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Pipeline abandonment: what you need to know

Australia’s transition away from refineries to a reliance on imported crude oil and petroleum will lead to decommissioning associated infrastructure, including pipelines.

Australia’s transition away from refineries to a reliance on imported crude oil and petroleum will lead to decommissioning associated infrastructure, including pipelines.

We have seen some examples of this recently, and early consideration of post abandonment requirements by a pipeline operator can help to avoid some potentially complex legal issues.

Learning from overseas experience

The US has identified that it has some issues with regard to the exact locations and extent of abandoned pipelines.

An American Planning Association (AICP) article “˜What to do about aging and abandoned energy infrastructure’ by Tom Burns, notes that “Records (easement agreements, deeds, quitclaims) and maps associated with abandoned pipelines are unorganised, fragmented, or simply lost, exacerbated by ownership changes, mergers, and acquisitions in the US energy community.”

In the light of this, it is important to have a clear picture of the regulatory environment during post-abandonment of pipelines in Australia.

Pipelines are constructed and operated pursuant to legislation designed for the purpose of protecting public safety and the environment, among other things.

A regulatory body exercises powers under the relevant legislative regime.

Abandonment can change the legal control and responsibility and may lead to the termination of that regulatory oversight.

An abandonment plan is adopted to ensure that risk of an undesirable future event related to a pipeline abandoned in place from the perspective of public safety and environmental protection are managed and controlled.

Existing rules and regulations

There is a host of rules and responsibilities facing the pipeline owner and land owner when it comes to pipeline decommission.

AS2885.3 – 2012, Pipelines – Gas and Liquid Petroleum Part 3: Operation and Maintenance provides the rules for decommissioning a pipeline.

This standard has been adopted in Queensland by the Petroleum and Gas (Production and Safety) Act 2004 (QLD) and associated regulations.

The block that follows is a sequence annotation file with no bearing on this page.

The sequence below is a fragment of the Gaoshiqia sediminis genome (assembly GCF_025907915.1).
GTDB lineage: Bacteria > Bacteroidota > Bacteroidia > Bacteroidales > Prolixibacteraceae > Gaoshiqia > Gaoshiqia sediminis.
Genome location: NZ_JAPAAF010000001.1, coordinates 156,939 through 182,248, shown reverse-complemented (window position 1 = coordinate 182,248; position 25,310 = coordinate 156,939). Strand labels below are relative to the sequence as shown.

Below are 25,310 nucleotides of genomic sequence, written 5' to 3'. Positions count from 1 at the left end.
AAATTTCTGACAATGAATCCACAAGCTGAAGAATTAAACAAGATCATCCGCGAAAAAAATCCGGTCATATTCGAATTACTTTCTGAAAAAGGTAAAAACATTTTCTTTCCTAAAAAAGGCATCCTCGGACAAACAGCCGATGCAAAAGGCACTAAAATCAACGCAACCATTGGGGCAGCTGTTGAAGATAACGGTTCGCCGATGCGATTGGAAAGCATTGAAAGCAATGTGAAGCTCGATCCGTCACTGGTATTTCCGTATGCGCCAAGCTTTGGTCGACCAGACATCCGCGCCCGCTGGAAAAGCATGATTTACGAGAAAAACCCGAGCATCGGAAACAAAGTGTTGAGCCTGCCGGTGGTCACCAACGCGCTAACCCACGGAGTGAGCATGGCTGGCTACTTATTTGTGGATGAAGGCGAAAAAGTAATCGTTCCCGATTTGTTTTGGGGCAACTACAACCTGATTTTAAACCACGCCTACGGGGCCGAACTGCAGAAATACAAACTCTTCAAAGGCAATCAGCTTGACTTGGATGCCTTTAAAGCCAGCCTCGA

AS2885.3 provides that when a pipeline is to be abandoned, an abandonment plan, including an environmental rehabilitation plan, shall be compiled.

The pipeline must be disconnected from all sources of hydrocarbons and purged of all hydrocarbons and vapour with a non-flammable fluid, and any aboveground sections of the pipeline must be removed.

With regard to any sections of the pipeline that are below ground, a complete segment analysis is undertaken with continuous stakeholder discussion in order to determine whether to abandon in-place in such a way to ensure that ground subsidence and the risk of contamination of the soil groundwater is minimised or abandoning by removal.

In accordance with AS2885.3, all fences and equipment must be removed as must all signage associated with the pipeline on completion of any post-abandonment maintenance period.

The easement that the pipeline operator has over the land will be relinquished where there is no future or continuing use of the easement, with the land owner then providing a release for the complete abandonment.

The pipeline operator must continue to maintain records, which includes abandonment drawings, that identify and locate sections of abandoned pipeline and these records must be made publicly available.

In Queensland, under the Petroleum and Gas (Production and Safety) Act 2004 the pipeline is taken to be personal property despite having become part of the land and this continues to apply at the end of the petroleum tenure.

The pipeline can be sold, but if it is not, the pipeline operator continues to own it as personal property.